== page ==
In a new study published in the journal Food Control, reachers extensively looked into the quality and purity of commercial avocado oil for the first time. What they found was shocking, to say the least. Of the 22 domestic and imported avocado oil samples they tested (which came from grocery store shelves and online), 82 percent were either rancid or mixed with other oils—even if they were labeled as "pure" or "extra virgin" avocado oil. In fact, three samples with those labels contained 100 percent soybean oil (aka no avocados at all), and six samples contained large amounts of sunflower, safflower, and soybean oil.
So, how does something like this happen? Because avocado oil is such a new product, Selina Wang, PhD, who led the study, said it isn't regulated, making it really easy for companies to falsify the information on labels. "Because there are no standards to determine if an avocado oil is of the quality and purity advertised, no one is regulating false or misleading labels," she said in a press release. "These findings highlight the urgent need for standards to protect consumers and establish a level playing field to support the continuing growth of the avocado oil industry."
Through this study, researchers only found two brands that were actually pure and still fresh by the expiration date: Chosen Foods 100% Pure Avocado Oil and Marianne's Avocado Oil. As for the virgin oils, CalPure Extra-Virgin Avocado Oil was found to be "pure and fresher than the other samples in the same grade." All the others—some of which you might have in your pantry—didn't live up to what's on the label. Not only are they making you pay high prices for low-quality oil, but they're also potentially hurting your health. Instead of reaping the benefits of avocado oil, you're instead unknowingly dousing your food with a highly-refined option.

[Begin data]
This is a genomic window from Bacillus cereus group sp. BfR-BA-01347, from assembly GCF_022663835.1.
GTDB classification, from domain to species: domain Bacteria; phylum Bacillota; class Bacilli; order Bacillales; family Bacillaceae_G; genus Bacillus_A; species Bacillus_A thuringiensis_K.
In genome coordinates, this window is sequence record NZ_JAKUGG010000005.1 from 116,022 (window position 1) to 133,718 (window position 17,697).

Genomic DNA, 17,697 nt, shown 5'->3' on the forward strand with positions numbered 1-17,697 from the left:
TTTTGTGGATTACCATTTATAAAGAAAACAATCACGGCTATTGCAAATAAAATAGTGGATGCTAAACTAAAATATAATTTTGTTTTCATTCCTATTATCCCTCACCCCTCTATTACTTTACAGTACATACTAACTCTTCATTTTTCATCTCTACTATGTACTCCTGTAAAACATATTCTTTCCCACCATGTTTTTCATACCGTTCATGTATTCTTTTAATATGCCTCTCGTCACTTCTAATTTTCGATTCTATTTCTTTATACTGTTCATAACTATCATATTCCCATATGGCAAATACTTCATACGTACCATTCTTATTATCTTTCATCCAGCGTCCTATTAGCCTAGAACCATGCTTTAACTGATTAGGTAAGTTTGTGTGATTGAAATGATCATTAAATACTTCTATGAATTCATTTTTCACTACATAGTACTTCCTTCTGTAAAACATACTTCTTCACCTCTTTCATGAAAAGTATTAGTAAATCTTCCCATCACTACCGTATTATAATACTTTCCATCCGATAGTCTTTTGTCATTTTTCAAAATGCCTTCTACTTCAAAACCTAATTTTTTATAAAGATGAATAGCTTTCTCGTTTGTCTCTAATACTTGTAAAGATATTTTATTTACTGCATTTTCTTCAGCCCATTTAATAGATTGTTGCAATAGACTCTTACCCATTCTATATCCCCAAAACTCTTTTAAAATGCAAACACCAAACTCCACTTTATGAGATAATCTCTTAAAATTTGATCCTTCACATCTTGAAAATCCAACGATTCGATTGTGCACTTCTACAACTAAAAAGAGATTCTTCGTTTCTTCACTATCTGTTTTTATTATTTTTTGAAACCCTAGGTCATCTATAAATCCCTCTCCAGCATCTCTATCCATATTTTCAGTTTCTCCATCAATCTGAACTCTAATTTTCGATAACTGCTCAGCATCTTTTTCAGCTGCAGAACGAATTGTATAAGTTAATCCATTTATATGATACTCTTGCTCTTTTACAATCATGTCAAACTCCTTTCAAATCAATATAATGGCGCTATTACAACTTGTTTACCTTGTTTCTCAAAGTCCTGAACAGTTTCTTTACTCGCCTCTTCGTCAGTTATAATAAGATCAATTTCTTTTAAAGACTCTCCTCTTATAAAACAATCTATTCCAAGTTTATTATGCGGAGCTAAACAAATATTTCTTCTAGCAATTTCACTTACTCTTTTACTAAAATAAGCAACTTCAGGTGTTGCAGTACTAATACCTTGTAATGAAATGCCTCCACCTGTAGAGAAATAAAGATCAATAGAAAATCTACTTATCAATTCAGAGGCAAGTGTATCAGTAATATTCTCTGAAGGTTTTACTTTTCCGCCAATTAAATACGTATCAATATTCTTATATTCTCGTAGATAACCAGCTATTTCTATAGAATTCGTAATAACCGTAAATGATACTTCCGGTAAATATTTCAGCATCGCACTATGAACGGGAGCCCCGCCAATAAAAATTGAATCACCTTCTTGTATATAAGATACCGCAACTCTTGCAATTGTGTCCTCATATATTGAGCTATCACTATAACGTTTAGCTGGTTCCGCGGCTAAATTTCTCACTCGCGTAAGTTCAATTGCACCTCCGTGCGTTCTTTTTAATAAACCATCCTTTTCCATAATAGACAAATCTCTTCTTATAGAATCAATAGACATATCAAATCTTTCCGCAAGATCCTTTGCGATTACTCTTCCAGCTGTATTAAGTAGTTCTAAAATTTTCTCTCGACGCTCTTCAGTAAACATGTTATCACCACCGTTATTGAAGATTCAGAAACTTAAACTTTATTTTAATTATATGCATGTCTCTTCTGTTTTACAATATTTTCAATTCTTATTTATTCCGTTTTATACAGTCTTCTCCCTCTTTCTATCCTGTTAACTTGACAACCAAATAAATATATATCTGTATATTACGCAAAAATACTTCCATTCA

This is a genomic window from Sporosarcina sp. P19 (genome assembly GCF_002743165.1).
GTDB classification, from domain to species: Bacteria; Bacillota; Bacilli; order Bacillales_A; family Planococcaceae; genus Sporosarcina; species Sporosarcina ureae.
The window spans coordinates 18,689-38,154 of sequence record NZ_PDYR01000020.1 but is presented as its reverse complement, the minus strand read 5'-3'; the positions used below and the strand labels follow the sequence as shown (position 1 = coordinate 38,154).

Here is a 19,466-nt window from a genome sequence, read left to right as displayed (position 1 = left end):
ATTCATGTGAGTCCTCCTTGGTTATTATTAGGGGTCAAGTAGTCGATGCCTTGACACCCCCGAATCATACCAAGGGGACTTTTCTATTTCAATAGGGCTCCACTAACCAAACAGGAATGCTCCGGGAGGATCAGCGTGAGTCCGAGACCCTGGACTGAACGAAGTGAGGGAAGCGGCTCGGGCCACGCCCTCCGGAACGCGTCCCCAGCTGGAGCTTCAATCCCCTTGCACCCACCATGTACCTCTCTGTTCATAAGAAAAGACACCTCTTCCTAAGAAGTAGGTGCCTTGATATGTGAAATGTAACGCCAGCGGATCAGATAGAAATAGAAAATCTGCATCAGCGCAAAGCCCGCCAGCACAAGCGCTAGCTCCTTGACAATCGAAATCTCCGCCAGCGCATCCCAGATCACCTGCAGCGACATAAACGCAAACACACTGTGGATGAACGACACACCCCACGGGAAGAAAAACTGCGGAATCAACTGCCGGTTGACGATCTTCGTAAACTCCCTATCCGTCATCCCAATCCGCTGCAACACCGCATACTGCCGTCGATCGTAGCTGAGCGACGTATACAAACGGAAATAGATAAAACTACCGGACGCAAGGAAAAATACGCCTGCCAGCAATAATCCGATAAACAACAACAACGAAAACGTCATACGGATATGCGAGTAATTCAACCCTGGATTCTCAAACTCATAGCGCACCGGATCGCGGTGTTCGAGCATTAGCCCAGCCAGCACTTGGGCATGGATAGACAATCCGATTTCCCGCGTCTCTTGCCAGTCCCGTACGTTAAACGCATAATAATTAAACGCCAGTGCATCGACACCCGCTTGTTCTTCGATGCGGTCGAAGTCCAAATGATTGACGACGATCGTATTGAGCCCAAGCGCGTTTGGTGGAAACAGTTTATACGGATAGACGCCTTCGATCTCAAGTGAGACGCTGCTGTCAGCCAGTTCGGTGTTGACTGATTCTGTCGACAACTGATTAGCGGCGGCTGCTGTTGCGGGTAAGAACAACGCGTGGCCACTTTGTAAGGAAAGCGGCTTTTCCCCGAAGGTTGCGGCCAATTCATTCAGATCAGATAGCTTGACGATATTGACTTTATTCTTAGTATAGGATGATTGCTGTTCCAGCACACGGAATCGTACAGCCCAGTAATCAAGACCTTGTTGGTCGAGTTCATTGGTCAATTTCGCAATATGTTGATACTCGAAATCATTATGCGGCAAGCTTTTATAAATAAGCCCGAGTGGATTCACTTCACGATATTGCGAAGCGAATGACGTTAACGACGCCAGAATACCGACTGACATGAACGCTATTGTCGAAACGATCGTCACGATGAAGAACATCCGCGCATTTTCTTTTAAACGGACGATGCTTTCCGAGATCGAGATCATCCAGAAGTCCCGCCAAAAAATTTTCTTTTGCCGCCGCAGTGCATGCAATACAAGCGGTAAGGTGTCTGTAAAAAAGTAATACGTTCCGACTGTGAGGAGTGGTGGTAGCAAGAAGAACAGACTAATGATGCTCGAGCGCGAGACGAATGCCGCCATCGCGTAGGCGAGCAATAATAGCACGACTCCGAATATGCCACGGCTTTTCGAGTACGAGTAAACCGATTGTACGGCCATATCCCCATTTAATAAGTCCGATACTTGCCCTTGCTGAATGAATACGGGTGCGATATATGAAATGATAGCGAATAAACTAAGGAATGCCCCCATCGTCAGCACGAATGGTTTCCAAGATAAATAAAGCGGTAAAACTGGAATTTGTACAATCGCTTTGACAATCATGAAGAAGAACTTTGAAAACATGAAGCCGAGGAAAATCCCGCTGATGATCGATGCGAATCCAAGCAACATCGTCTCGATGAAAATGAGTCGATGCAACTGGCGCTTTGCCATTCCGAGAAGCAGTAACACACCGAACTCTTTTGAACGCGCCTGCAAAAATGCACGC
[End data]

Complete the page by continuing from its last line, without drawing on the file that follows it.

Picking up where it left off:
Luckily, the researchers provided some helpful tips for you to be able to determine what your avocado oil should actually taste like if it's high-quality. "In general, authentic, fresh, virgin avocado oil tastes grassy, buttery, and a little bit like mushrooms," they write. "Virgin avocado oil should be green in color, whereas refined avocado oil is light yellow and almost clear due to pigments removed during refining." And when it comes to determining whether your avocado oil is rancid or not, do a smell test. If it's stale, it has a play dough-like smell.
Hopefully there are more regulations on avocado oil soon. But until then, shop smart and stick to the brands you can trust.
These are the dietitian-backed avocado benefits you should know about:
- Green, Hilary S., and Selina C. Wang. “First Report on Quality and Purity Evaluations of Avocado Oil Sold in the US.” Food Control, vol. 116, 2020, https://doi.org/10.1016/j.foodcont.2020.107328.
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